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Product Liability

Product liability refers to the liability imposed on manufacturers and/or distributors of products alleged to have caused loss or damages to a purchaser or third party based on defective design or manufacturing.

Ontario and federal law impose obligations on businesses operating in Canada that may result in liability arising from manufacturing defects, design defects, failure to warn, general negligence and contractual liability.

Under the Canadian constitution, the federal government possesses legislative authority to regulate trade and commerce. Pursuant to this legislative power, the federal government regulates certain areas related to product liability. This mainly includes food and drugs, consumer products, hazardous products and safety standards for motor vehicles.

Product liability law in Canada is governed by the common law in all provinces and territories, except in Quebec, which is a civil law jurisdiction. In Ontario, there are three main legal foundations that create obligations of product liability: statutory law, contract law and tort law.

Statutory Legal Obligations

The three primary statutes governing product liability in Ontario are the International Sale of Goods Act, the Sale of Goods Act, and the Consumer Protection Act.

International Sale of Goods Act

The United Nations Convention on Contracts for the International Sale of Goods (CISG) was signed in 1980 at the Vienna Convention for the International Sale of Goods. The purpose of the CISG is “to provide a modern, uniform and fair regime for contracts for the international sale of goods”. The CISG was implemented in Canada in 1992 by the International Sale of Goods Contracts Convention Act, and eventually incorporated into legislation by all Canadian provinces and territories. In Ontario, the CISG was implemented under the International Sale of Goods Act (ISGA), which is comprised of each article of the CISG.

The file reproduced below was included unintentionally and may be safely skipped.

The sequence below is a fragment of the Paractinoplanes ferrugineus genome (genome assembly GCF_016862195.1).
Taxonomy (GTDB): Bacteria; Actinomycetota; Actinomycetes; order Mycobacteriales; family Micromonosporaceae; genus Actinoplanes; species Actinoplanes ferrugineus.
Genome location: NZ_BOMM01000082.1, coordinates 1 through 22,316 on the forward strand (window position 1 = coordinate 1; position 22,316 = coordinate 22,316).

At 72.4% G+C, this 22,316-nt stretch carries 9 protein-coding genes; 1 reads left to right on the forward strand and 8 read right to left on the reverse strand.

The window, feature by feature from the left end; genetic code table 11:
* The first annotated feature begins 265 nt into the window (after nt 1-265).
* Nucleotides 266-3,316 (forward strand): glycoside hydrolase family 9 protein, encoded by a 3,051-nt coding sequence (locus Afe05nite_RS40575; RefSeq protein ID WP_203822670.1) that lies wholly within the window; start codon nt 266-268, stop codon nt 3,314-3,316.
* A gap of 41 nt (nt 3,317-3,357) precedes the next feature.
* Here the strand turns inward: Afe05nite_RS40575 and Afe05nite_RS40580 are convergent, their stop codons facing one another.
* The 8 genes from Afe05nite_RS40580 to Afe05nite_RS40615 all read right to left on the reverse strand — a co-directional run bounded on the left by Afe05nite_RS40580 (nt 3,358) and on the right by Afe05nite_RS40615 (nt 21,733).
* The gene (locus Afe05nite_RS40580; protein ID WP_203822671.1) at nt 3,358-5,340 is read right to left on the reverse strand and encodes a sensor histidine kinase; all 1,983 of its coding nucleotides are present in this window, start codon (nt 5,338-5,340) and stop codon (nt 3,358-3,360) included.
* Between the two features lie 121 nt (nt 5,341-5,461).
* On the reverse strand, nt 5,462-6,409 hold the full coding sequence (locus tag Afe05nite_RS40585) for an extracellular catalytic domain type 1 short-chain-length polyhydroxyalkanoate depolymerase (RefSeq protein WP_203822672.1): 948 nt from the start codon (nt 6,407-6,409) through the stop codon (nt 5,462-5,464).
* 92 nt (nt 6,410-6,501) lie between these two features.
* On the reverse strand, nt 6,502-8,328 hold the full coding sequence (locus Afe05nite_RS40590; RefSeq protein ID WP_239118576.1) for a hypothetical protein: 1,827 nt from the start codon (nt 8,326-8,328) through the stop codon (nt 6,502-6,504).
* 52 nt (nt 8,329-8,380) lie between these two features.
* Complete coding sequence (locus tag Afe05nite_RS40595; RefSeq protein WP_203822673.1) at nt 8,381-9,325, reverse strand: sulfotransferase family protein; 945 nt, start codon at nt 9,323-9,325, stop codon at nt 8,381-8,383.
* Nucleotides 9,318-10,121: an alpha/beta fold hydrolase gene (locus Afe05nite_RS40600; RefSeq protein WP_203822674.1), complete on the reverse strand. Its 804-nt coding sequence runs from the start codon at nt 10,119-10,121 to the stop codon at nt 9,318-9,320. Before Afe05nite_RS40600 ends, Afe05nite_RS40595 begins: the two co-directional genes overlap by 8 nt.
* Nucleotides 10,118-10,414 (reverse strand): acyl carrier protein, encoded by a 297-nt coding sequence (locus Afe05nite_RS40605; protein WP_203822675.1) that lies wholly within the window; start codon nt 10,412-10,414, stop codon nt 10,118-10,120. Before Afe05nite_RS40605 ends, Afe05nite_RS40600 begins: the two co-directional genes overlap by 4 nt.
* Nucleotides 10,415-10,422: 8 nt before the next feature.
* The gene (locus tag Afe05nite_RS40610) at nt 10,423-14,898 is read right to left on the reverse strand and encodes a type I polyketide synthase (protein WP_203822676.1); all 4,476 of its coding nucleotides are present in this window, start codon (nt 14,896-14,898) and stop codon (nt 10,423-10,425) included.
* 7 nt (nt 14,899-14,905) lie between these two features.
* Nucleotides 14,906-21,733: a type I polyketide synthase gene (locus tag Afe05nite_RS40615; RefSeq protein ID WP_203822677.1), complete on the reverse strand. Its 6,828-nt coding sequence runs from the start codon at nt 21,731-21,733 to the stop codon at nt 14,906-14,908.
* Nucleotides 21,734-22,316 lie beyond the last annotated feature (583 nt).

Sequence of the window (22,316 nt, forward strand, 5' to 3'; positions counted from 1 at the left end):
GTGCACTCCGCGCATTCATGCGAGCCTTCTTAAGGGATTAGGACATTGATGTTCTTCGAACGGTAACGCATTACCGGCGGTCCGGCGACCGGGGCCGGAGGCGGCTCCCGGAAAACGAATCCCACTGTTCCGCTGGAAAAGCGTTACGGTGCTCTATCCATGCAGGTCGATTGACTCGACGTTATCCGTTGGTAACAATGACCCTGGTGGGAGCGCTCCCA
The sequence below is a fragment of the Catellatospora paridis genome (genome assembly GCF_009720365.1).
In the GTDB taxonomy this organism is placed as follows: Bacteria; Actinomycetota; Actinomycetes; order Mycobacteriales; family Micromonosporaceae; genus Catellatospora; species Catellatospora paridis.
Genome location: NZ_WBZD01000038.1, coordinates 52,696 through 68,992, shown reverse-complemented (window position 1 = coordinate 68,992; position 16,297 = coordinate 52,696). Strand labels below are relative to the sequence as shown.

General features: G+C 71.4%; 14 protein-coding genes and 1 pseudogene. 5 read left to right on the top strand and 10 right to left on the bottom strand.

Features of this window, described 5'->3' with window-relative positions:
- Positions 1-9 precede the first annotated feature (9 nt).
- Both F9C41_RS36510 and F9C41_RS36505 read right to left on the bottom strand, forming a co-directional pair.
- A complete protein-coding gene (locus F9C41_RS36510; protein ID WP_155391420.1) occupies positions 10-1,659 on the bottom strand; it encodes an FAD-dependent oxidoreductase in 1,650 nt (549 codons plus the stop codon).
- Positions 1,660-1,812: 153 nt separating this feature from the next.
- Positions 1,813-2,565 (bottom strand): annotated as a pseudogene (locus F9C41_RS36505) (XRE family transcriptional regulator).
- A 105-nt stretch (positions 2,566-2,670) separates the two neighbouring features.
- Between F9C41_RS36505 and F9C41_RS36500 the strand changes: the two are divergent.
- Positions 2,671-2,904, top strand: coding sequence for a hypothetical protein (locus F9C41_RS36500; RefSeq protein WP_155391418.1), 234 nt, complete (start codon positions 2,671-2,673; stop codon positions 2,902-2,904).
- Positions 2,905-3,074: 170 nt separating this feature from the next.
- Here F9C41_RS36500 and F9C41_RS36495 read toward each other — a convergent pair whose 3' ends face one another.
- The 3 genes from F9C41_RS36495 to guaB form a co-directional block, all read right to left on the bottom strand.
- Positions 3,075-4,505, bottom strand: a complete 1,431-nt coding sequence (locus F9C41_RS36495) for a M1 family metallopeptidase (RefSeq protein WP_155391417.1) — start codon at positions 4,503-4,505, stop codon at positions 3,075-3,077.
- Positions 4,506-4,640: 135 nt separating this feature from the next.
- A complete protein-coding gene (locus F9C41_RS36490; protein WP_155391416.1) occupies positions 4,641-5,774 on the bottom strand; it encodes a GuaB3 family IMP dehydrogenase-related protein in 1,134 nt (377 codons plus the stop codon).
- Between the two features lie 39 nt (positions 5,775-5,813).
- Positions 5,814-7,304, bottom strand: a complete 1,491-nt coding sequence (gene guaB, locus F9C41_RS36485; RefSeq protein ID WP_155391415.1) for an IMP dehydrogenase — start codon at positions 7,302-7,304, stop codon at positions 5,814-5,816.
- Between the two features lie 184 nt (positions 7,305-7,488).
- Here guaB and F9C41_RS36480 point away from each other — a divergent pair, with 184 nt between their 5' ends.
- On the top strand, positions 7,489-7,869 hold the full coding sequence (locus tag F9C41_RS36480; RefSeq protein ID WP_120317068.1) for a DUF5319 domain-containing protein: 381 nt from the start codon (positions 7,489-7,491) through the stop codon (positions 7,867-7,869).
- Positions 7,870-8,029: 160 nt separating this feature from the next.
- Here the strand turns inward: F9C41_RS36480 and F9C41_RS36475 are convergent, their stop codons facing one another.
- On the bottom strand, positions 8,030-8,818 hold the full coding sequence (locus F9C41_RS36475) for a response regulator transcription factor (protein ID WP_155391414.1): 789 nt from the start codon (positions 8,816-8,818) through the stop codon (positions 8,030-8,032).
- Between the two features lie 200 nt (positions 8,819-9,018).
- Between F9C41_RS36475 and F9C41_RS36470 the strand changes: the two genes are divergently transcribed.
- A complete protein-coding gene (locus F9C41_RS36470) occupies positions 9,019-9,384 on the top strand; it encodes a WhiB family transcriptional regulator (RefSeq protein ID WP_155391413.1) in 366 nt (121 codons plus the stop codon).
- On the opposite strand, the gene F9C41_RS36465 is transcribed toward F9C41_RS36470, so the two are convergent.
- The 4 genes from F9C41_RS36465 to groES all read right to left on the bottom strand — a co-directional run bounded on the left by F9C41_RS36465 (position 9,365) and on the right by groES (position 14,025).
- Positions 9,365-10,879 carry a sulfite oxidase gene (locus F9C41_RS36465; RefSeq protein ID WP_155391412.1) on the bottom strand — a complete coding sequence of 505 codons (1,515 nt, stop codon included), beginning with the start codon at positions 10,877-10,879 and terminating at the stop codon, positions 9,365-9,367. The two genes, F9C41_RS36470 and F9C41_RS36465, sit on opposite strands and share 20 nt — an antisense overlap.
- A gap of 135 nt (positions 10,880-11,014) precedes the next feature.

Sale of Goods Act

The Sale of Goods Act (SGA) in the common law provinces, including Ontario, incorporates the following specific conditions into most contracts between buyers and sellers for the sale of goods:

  • The goods are fit for a specific purpose; and
  • The goods are of merchantable quality.

If a product is sold that does not meet these conditions, the seller will be held liable without the plaintiff having to prove fault or negligence (i.e. strict liability) and may rely on breach of these conditions to repudiate the contract and/or claim damages.

To advance a claim under the SGA, a party must establish a contractual relationship between two parties. A purchaser who buys a product from a retailer can sue the retailer under the SGA but cannot sue the manufacturer, as there is no contract between the purchaser and the manufacturer. However, the retailer and every other party in the chain of distribution can rely on the legislation to sue the party from whom it directly purchased the product, ultimately leading back to the manufacturer.

There is an exception: The buyer may be able to assert a contract claim against the manufacturer for breach of warranty if a collateral warranty was provided by the manufacturer and that warranty is found to be a representation inducing the sale.

Generally, parties can contract out of the statutorily implied warranties of fitness for purpose and merchantability found in the SGA.

Implied condition: Fitness for purpose

The SGA provides that there are no implied warranties or conditions in a contract of sale as to quality or fitness of goods for any particular purpose, except: